Monday, February 21, 2011

Manhole on Memory Lane

Hubbub dying down, the walking done, grocery shopping taken care of, Sunday afternoon and a glass of iced tea, a good time to look again at some of my favorite poems over the past month or so. The feeling this time was for something with a generous splash of humor and that I found soon enough in American poet, Jeffrey McDaniel. Publisher’s Weekly describes him as a recovering addict from working class streets, a poet with a rough-and-tumble persona, but with a softer side as well. He was born in Philadelphia in 1967 and apart from whatever other qualities are apparent in his poetry, the characteristic I most enjoy is his unpredictable use of metaphor and off the wall word choices that so humorously and vigorously paint his location or setting.

Mr McDaniel teaches creative writing at Sarah Lawrence College in New York. His collections include Alibi School (1995), The Forgiveness Parade (1998), The Splinter Factory (2002) and The Endarkenment (2008). Something he once said in an interview sticks with me: “The longer I keep stepping in the ring of emptiness known as the blank page, the more necessary it is to read. Also to stay alive.”

This first poem comes from his latest collection, The Endarkenment.


I’m sorry I was late.
I was pulled over by a cop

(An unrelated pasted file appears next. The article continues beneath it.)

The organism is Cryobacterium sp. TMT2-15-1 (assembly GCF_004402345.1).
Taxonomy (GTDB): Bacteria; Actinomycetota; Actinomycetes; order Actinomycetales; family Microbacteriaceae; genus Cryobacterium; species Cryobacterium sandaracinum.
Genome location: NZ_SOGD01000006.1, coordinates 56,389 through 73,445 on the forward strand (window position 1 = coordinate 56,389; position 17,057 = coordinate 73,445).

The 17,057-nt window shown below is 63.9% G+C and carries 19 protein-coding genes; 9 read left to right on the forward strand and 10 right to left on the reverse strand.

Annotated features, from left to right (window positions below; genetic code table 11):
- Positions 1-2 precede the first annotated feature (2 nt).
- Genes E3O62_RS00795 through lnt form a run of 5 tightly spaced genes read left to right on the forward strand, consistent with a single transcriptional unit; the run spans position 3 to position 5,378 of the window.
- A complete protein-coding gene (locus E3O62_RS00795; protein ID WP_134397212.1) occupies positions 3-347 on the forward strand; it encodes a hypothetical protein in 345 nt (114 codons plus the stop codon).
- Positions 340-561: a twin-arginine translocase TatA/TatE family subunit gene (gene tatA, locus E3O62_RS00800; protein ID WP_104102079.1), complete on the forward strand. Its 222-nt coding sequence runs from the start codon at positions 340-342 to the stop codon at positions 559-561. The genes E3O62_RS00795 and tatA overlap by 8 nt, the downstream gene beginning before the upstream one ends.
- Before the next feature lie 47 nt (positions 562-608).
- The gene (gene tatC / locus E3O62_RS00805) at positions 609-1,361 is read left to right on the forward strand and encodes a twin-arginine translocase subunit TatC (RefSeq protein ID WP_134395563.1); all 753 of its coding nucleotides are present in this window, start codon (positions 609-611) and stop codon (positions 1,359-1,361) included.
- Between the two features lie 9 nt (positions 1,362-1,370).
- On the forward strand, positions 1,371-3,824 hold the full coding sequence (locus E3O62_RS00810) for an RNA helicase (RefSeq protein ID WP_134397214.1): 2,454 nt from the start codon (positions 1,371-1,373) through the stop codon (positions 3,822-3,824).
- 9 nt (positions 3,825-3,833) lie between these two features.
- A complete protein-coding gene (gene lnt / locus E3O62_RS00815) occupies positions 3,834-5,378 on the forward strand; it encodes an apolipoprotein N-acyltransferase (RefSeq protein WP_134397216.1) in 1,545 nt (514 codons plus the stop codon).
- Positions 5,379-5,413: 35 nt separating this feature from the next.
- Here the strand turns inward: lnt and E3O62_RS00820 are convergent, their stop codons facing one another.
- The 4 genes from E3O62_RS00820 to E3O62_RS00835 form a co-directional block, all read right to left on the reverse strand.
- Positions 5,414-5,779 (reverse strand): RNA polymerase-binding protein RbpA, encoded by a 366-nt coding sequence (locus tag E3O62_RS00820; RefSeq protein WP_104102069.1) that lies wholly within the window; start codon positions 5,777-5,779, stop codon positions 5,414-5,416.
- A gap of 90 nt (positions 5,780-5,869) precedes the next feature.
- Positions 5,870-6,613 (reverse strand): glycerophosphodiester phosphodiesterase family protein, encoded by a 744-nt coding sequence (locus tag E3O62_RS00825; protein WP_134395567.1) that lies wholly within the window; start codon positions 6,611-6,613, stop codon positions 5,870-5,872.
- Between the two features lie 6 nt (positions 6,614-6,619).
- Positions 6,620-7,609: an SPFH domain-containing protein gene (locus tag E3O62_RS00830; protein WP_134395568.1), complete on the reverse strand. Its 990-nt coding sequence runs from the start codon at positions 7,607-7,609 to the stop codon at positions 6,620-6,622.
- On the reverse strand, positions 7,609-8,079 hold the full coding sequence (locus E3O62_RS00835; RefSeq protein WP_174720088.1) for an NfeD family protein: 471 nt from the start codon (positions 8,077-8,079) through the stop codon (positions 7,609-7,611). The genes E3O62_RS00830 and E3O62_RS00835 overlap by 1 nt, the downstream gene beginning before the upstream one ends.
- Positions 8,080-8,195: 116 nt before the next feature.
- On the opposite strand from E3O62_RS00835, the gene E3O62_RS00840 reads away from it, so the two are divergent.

for driving blindfolded
with a raspberry-scented candle
flickering in my mouth.
I’m sorry I was late.
I was on my way
when I felt a plot
thickening in my arm.
I have a fear of heights.
Luckily the Earth
is on the second floor
of the universe.
I am not the egg man.
I am the owl
who just witnessed
another tree fall over
in the forest of your life.
I am your father
shaking his head
at the thought of you.
I am his words dissolving
in your mind like footprints
in a rainstorm.
I am a long-legged martini.
I am feeding olives
to the bull inside you.
I am decorating
your labyrinth,
tacking up snapshots
of all the people
who’ve gotten lost
in your corridors.

And from his earlier collection, The Forgiveness Parade


I strapped on an oxygen tank and dove

into the past, paddling back through the years,

emerging from a manhole on memory lane.

The boondocks were doing just fine without me.

The car dealerships. The trash heaps. The stream

of consciousness where I learned how to skinny-dip

had slowed down to a trickle of amnesia.

All the houses had been gutted, except mine,

where my family was still eating dinner. My parents

welcomed me with open elbows, my brother

looked up to me like a cave drawing on the ceiling.

The night hobbled by, rattling its beggar’s cup.

A pipe burst behind my eyes, which brought out

the plumber in everyone. At a loss for words

I placed a seashell on my tongue, and my relatives

wore bathing suits when they spoke to me.


  1. Wow!! I am blown away by this poet. I am going to get "The Endarkenment" and dive into this guy's dark and delightful persona.

  2. Good stuff. If all those old English teachers with their metaphorical wooden rulers of disdain had delved into some and showed us more accessible poetry many of us wouldn't have run from it in the early days like wild horses from a lariat.


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Oak Hill, Florida, United States
A longtime expat relearning the footwork of life in America